Finally, we suspect that there has been a significant evolution in antiretroviral therapy which is reflected in decreased rates of drug-associated hepatoxicity. For example, SLAM-C discouraged use of didanosine during HCV treatment, an agent which was associated with significant hepatotoxicity in prior clinical trials and few patients used this agent. 23
. Subsequently this guidance has been reflected in the product insert which indicates that co-administration of ribavirin and didanosine is not recommended. (from product insert, Genentech dated June 2010).
This study has several limitations. The underlying assumptions regarding rates of fibrotic progression may have overestimated the actual rates that occur in subjects using current and less hepatotoxic antiretroviral regimens. Another limitation of this study is our inability to characterize the effects of initial histologic response (during the first 12 weeks of therapy) on subsequent response during the maintenance phase due to the lack of access to the slides for centralized review of pretreatment biopsies. Since the study did not permit enrollment of patients with very high HIV viral load (>50,000 copies/ml) and very low CD4 (<200 cells/mm3) any conclusions drawn may not be generalized to these subpopulations. Finally, the proportion of woman enrolled did not permit detailed sub-analysis of gender associations with histologic response.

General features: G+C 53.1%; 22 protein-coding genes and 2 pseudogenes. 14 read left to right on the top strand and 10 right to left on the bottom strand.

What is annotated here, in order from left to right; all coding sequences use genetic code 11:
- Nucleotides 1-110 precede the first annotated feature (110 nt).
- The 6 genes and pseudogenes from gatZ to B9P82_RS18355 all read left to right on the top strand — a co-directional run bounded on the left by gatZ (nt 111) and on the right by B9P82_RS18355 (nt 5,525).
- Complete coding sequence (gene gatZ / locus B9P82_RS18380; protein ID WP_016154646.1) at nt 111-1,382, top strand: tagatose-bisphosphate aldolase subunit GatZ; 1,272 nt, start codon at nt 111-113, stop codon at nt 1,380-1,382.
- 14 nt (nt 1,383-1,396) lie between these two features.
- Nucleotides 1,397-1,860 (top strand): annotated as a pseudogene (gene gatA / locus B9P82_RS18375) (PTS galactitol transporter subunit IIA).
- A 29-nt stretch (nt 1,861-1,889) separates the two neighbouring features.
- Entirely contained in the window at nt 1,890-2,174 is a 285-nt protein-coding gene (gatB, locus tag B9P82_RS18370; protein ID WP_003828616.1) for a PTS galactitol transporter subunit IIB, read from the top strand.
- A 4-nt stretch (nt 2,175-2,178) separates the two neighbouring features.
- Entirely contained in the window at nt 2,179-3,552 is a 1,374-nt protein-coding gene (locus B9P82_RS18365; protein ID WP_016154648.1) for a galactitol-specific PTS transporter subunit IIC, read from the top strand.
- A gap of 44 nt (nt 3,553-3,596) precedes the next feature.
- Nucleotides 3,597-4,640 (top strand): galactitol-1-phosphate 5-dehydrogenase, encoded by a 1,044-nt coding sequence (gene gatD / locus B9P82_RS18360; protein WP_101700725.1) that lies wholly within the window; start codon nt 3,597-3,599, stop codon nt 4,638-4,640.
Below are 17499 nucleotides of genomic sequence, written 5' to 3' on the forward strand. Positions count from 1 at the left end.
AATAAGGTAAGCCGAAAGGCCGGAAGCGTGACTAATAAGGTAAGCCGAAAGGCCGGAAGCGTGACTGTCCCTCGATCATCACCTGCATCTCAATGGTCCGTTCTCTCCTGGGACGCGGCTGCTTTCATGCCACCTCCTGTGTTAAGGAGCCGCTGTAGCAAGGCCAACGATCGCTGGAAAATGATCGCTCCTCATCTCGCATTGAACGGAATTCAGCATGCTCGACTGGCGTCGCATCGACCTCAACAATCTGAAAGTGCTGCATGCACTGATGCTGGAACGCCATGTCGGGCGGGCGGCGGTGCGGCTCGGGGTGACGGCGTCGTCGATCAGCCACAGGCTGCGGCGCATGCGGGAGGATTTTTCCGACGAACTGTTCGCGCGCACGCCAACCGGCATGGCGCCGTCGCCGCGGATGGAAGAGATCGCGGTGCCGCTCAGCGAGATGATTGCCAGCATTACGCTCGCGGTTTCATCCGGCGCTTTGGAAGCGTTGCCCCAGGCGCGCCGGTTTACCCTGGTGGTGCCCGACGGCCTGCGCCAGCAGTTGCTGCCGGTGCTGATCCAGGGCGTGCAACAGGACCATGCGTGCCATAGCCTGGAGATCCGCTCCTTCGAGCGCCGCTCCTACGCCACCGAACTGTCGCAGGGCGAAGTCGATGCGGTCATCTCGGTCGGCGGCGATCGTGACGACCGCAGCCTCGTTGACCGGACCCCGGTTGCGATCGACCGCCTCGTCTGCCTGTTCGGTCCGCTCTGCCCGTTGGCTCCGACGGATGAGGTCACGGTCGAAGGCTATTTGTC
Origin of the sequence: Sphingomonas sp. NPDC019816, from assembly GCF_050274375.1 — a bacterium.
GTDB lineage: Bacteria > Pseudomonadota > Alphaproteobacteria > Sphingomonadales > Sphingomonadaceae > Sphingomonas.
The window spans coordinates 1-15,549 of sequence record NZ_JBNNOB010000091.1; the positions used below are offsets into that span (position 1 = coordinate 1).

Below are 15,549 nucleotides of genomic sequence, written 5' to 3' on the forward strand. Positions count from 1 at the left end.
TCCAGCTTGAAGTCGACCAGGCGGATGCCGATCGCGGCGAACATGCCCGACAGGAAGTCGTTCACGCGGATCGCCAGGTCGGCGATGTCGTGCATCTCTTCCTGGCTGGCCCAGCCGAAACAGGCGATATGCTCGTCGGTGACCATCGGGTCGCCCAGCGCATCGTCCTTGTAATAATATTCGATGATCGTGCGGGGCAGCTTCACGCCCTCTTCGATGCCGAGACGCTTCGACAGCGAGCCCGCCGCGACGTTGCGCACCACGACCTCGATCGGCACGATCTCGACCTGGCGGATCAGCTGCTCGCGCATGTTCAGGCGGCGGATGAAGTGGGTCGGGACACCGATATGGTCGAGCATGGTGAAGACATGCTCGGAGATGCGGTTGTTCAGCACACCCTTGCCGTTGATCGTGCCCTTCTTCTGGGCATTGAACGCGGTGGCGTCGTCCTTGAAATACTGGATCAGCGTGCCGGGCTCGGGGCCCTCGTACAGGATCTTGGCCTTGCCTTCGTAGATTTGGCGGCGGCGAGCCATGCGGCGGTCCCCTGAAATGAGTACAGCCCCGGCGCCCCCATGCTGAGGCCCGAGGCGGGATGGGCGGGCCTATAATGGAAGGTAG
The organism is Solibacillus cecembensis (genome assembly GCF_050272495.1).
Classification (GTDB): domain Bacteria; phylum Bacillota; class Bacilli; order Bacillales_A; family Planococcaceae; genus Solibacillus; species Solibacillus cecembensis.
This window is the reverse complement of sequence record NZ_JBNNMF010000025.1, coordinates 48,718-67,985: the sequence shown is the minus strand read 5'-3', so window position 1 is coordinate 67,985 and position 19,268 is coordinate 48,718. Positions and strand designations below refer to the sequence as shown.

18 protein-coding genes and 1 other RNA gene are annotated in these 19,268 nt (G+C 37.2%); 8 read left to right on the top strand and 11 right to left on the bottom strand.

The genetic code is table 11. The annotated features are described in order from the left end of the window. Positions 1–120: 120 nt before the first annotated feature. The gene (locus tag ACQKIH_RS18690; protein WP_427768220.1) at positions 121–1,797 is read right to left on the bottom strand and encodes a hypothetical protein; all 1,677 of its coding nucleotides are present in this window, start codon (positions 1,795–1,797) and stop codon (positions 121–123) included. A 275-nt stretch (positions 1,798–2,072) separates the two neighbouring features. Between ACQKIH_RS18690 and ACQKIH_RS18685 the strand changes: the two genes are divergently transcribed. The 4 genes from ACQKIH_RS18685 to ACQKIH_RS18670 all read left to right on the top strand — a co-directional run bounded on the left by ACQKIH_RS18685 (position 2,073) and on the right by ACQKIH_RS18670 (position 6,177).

This clinical trial did provide valuable information regarding treatment response to pegylated interferon with weight-based ribavirin. Prior studies of treatment of HCV in the setting of HIV utilized either fixed dosing with 800 mg daily of ribavirin (APRICOT, RIBAVIC) or a unique dose-escalation regimen (600–1000 mg/day) in ACTG 5071.24–26
The dose approved by the U.S. FDA is 800 mg/day for use in coinfected patients. The SLAM-C study utilized weight based dosing of ribavirin in the entry Step 1 of the protocol. However, this study was performed in a highly comparable population to that utilized in ACTG 5071.25
The EVR rate in SLAM-C was 56% which is somewhat higher than a historic comparison of 47% (95% CI: 34–60%) in the PEG/Ribavirin arm of ACTG A5071 (personal communication from RTC). In fact, EVR rate was so high that early planned interim analysis required resizing of the sample population from Step 1, since there was a concern that a lack of non-responders would jeopardize Step 2 enrollment. Similarly, the PRESCO trial also utilized weight-based ribavirin also reported higher response rates than previously noted in coinfection trials which they attributed to the increased ribavirin dosing.27